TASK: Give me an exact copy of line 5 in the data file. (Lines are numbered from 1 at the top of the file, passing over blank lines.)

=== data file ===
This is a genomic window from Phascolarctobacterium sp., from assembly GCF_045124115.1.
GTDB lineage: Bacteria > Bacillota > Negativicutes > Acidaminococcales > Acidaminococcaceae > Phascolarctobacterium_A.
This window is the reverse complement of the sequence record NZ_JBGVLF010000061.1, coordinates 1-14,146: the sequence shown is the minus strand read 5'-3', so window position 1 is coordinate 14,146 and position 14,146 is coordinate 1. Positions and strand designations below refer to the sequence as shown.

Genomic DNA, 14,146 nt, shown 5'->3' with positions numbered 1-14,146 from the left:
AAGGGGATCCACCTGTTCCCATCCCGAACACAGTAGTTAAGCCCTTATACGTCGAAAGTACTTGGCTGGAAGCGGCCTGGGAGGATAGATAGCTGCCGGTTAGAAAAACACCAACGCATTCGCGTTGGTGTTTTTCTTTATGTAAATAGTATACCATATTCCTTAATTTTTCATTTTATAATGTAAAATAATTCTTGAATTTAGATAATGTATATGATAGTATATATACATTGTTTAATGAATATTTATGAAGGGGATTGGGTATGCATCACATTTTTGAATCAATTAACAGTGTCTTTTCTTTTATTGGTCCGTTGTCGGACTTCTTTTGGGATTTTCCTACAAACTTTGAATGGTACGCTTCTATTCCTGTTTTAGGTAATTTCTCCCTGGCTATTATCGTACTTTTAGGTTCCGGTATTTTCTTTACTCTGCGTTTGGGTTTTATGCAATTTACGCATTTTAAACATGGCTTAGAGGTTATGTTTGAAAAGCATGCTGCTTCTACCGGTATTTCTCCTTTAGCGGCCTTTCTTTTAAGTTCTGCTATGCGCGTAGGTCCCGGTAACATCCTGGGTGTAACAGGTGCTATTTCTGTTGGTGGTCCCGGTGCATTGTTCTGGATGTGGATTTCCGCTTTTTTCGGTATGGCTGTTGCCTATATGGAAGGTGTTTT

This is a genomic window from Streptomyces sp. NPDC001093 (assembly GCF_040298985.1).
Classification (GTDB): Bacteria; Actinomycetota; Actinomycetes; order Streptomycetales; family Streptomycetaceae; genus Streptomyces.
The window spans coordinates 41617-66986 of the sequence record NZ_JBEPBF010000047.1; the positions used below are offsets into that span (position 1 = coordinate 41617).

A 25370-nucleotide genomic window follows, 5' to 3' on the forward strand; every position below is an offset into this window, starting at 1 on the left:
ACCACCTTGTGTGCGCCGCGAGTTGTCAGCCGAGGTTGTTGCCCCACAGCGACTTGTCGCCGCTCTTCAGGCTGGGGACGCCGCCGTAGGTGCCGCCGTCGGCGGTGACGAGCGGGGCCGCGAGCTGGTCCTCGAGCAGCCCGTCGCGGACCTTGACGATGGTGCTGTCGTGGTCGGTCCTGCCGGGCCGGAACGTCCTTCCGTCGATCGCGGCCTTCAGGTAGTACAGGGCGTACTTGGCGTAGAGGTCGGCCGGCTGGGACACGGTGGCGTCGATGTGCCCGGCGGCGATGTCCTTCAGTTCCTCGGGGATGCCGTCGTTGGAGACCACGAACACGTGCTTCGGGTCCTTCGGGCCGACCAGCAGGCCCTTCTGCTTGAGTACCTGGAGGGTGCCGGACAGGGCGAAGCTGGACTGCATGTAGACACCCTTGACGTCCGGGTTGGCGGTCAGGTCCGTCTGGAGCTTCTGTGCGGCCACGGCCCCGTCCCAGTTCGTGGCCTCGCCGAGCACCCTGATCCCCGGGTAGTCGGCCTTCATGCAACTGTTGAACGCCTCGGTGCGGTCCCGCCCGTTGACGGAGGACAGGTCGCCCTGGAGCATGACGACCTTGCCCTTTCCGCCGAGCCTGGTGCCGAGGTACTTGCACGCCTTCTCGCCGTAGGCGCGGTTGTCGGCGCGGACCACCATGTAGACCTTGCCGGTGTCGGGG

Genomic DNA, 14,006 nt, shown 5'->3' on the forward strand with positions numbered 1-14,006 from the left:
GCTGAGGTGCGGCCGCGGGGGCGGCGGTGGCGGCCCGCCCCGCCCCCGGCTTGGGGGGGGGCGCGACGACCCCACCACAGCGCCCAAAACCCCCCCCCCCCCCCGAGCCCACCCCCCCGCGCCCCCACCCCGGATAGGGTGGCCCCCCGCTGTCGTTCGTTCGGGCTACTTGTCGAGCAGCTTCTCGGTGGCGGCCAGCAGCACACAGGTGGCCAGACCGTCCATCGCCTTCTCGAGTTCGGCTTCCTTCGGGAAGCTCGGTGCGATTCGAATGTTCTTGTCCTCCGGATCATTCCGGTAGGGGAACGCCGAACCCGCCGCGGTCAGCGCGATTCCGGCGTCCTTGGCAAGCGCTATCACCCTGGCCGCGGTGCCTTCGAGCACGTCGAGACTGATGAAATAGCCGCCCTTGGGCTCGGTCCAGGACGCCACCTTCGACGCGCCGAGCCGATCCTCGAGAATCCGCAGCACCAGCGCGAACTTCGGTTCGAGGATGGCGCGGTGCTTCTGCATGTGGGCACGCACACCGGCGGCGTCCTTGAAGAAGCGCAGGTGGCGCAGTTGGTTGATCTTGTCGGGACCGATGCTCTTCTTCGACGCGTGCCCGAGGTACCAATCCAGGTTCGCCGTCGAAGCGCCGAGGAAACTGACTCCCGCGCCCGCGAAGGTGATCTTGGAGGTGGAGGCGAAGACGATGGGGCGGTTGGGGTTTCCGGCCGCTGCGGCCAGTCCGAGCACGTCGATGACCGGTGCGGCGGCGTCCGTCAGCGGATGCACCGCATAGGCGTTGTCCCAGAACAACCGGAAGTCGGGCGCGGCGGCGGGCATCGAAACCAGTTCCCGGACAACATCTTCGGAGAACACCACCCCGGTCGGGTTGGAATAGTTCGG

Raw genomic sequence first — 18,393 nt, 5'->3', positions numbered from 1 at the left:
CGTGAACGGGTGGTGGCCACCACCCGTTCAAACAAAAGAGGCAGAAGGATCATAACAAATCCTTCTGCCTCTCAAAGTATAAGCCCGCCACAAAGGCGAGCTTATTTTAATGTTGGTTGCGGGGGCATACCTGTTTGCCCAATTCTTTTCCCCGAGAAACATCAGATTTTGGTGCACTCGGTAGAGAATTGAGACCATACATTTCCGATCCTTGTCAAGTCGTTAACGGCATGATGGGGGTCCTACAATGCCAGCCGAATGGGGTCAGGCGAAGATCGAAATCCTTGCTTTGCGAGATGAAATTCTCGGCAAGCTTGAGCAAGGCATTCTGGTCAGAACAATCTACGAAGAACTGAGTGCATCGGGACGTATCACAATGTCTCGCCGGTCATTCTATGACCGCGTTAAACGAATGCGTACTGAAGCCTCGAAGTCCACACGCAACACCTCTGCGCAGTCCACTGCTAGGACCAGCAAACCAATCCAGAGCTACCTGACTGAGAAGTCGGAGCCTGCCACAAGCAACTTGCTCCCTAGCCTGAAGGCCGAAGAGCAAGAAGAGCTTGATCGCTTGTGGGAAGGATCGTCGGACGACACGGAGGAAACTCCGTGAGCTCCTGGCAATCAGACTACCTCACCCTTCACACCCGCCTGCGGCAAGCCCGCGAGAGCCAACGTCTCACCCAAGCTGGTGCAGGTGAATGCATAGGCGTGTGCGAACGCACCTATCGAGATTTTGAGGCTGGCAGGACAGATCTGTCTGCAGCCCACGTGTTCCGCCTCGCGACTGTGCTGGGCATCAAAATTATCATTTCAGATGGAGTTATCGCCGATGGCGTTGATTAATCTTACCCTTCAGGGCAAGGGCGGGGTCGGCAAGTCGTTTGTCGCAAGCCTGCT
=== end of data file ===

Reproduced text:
AAGGGGATCCACCTGTTCCCATCCCGAACACAGTAGTTAAGCCCTTATACGTCGAAAGTACTTGGCTGGAAGCGGCCTGGGAGGATAGATAGCTGCCGGTTAGAAAAACACCAACGCATTCGCGTTGGTGTTTTTCTTTATGTAAATAGTATACCATATTCCTTAATTTTTCATTTTATAATGTAAAATAATTCTTGAATTTAGATAATGTATATGATAGTATATATACATTGTTTAATGAATATTTATGAAGGGGATTGGGTATGCATCACATTTTTGAATCAATTAACAGTGTCTTTTCTTTTATTGGTCCGTTGTCGGACTTCTTTTGGGATTTTCCTACAAACTTTGAATGGTACGCTTCTATTCCTGTTTTAGGTAATTTCTCCCTGGCTATTATCGTACTTTTAGGTTCCGGTATTTTCTTTACTCTGCGTTTGGGTTTTATGCAATTTACGCATTTTAAACATGGCTTAGAGGTTATGTTTGAAAAGCATGCTGCTTCTACCGGTATTTCTCCTTTAGCGGCCTTTCTTTTAAGTTCTGCTATGCGCGTAGGTCCCGGTAACATCCTGGGTGTAACAGGTGCTATTTCTGTTGGTGGTCCCGGTGCATTGTTCTGGATGTGGATTTCCGCTTTTTTCGGTATGGCTGTTGCCTATATGGAAGGTGTTTT